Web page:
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Excess at \(2\TeV\) may be due to sleptons, staus

One of the most eye-catching bumps glimpsed by the LHC is the ATLAS' apparently new \(W_R^\pm\)-boson whose mass is about \(2\TeV\) and that seems to decay to \(WW\), \(WZ\), or \(ZZ\): excesses are seen in all these three final states. Moreover, the CMS also sees an excess in a different channel that could result from the same \(2\TeV\) particle.

We've discussed the explanations in terms of new bosons coupled to right-handed fermions (see also the 2-3-5 text) or new intrinsically stringy bosons. There exist papers involving the Higgs compositeness, too. But the most supersymmetric explanation so far has been presented by Ben Allanach and 2 co-authors on the arXiv today: an R-parity-violating di-stau excess.

Tau is the heaviest sibling of the electron and the muon, a charged lepton. Central European approximately 40-year-old kids such as your humble correspondent know Mr Tau, a weirdly elegant magic man with a hat. The music from the Czechoslovak-West-German co-production Tau-related movies was consolidated above. It's been composed by Mr Jaromír Vomáčka and played by Mr Jiří Malásek whenever the piano may be heard.

The superpartner of tau, the scalar tau or stau, may be seen along with tau at 3:05. Both of them are able to shrink and completely disappear, too. They appear in both sizes, with the correct tau-stau mass ratio, around 10:32. You may compare the Lesser Town Square at 11:01 with the current appearance. The guy at 11:10 was a villain. Not only the actor, Mr Miloš Kopecký, has slept with 365 women but he drove Ford, violated the traffic regulations, and spoke English. ;-)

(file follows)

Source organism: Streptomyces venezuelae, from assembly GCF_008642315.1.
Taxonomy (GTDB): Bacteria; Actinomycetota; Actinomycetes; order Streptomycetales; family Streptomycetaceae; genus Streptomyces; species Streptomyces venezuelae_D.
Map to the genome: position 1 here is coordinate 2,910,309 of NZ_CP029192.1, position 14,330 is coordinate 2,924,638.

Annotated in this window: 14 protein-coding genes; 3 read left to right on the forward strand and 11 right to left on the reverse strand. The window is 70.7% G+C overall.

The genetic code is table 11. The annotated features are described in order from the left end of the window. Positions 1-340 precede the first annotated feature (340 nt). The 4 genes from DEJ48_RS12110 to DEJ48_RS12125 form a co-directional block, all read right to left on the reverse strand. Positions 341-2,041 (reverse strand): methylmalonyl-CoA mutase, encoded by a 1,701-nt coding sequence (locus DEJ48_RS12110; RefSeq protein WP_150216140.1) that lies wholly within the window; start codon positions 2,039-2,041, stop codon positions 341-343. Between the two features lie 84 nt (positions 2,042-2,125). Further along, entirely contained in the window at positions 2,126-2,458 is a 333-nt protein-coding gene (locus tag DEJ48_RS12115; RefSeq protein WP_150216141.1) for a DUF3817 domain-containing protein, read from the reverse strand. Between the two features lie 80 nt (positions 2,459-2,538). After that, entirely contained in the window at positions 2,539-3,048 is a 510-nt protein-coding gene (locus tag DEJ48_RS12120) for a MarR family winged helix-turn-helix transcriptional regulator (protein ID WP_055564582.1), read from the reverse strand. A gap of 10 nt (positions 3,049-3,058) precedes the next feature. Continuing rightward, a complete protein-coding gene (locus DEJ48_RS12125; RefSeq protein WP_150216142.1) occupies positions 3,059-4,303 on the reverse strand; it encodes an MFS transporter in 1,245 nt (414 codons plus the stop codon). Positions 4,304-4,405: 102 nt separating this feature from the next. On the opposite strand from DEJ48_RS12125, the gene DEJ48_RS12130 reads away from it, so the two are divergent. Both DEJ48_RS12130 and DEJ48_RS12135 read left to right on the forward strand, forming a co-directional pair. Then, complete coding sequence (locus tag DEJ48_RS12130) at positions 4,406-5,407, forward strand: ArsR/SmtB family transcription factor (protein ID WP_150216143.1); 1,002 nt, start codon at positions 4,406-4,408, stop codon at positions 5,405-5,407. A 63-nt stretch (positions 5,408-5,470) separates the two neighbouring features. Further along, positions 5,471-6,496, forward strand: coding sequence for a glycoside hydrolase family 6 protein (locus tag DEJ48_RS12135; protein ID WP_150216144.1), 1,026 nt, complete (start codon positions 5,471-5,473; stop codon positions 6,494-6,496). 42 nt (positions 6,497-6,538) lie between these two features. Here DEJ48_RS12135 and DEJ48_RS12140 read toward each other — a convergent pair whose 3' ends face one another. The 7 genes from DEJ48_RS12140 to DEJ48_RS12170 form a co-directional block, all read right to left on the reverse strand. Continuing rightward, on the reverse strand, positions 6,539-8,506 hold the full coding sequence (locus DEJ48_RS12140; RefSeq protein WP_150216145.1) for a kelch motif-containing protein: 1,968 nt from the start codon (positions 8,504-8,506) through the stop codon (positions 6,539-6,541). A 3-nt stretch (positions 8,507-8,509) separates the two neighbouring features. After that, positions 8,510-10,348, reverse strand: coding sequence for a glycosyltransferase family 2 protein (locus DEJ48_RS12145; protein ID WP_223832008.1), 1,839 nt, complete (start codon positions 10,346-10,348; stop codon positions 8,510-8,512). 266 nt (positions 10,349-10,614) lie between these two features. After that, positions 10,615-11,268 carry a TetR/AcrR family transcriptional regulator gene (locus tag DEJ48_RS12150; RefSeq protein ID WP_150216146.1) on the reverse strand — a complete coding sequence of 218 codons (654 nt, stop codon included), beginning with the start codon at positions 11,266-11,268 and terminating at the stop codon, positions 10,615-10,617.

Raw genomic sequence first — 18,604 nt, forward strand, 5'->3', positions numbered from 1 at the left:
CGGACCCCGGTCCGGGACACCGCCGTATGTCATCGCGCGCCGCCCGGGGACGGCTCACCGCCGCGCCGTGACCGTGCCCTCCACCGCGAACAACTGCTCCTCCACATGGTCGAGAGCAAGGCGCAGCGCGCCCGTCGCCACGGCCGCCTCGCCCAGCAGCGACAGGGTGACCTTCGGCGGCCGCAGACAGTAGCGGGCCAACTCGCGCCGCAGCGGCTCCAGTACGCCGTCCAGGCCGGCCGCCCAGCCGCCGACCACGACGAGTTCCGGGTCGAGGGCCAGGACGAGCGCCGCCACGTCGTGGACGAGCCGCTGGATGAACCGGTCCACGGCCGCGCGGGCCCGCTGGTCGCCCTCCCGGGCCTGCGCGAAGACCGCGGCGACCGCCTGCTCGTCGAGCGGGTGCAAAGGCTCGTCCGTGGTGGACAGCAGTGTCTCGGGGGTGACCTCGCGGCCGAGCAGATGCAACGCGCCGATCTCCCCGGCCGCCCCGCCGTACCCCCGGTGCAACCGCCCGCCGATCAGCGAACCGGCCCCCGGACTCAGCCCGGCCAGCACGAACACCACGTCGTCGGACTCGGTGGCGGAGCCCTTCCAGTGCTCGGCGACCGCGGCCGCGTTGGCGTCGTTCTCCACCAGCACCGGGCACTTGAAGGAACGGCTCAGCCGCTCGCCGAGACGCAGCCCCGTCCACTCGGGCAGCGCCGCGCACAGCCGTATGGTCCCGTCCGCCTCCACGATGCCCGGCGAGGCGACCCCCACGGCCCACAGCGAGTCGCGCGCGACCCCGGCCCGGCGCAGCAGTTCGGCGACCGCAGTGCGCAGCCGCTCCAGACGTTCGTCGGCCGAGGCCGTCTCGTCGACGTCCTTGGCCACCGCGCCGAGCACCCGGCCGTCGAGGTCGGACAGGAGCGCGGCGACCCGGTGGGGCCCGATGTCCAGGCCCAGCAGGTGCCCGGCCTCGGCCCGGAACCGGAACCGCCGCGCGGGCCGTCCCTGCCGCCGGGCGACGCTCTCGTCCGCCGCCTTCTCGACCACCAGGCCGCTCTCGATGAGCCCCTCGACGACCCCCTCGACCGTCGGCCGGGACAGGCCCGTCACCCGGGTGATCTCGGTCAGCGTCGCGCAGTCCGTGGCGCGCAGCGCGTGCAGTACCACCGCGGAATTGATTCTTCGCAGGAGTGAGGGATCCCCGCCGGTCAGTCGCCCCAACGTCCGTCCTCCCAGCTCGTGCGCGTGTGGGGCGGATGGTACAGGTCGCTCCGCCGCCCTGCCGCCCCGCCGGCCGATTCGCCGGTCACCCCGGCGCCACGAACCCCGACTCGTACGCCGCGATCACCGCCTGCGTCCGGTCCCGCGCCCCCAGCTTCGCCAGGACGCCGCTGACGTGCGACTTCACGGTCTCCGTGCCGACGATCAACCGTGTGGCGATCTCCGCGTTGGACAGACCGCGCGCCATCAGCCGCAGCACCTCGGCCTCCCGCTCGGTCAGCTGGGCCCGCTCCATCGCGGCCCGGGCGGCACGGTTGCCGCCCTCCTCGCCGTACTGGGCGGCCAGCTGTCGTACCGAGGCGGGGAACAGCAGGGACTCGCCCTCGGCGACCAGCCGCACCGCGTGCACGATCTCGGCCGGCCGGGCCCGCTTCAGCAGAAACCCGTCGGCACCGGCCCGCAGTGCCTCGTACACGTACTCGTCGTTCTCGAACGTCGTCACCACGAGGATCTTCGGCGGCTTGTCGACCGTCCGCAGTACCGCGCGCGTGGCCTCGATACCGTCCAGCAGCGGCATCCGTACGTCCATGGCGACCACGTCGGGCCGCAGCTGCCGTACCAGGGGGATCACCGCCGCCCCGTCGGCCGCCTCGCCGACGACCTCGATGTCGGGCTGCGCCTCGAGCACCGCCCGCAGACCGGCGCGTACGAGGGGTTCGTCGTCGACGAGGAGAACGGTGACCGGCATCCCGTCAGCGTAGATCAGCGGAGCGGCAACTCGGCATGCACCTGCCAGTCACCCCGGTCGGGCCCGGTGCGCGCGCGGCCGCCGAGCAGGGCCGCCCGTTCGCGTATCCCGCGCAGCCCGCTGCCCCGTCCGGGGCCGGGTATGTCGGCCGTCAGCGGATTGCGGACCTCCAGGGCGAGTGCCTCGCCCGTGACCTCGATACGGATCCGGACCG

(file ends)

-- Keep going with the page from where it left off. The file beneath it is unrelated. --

According to Allanach et al., the \(WW\) or \(WZ\) or \(ZZ\) bosons seen in the excesses are actually not the electroweak gauge bosons at all. The particles have been misidentified, they say!

Instead, there exists a new particle, namely stau, whose mass is between \(80\GeV\) and \(105\GeV\). And it has been confused with the \(W\)-bosons and \(Z\)-bosons whose mass is \(80\GeV\) or \(90\GeV\), respectively.

Also, the heavy particle that is produced as a resonance and whose mass is about \(2\TeV\) isn't a new gauge boson. Instead, it is the selectron \(\tilde e^\pm\), smuon \(\tilde \mu^\pm\), or perhaps a sneutrino \(\tilde\nu_\ell\). And it decays to the stau pair, or a pair of one stau \(\tilde \tau^\pm\) and one tau sneutrino \(\tilde \nu_\tau\), depending on the charge of the initial particle.

The decay violates the R-parity so that the three authors have to write an R-parity-violating, lepton-violating superpotential. Well, it's not quite enough for the processes they need so they also need to add a non-supersymmetric term (outside superpotentials) to the Lagrangian, a direct coupling between three sleptons. The coefficient \(A_{j33}\) of this tri-scalar term has the dimension of mass so it may still occur as a soft supersymmetry breaking term (it also violates the R-parity).

I feel that this soft supersymmetric cubic scalar interaction is clever and may have been undeservedly overlooked in the literature. Via the rules of SUSY breaking, this term is bound to appear in the effective theory.

At any rate, it is funny that the superpartners that are as light as the \(W\)-bosons or \(Z\)-bosons may still exist. Colliders may have been looking in their direction for over 30 years and everyone has overlooked them so far. If they do exist, the LHC is bound to prove their existence in the near future.

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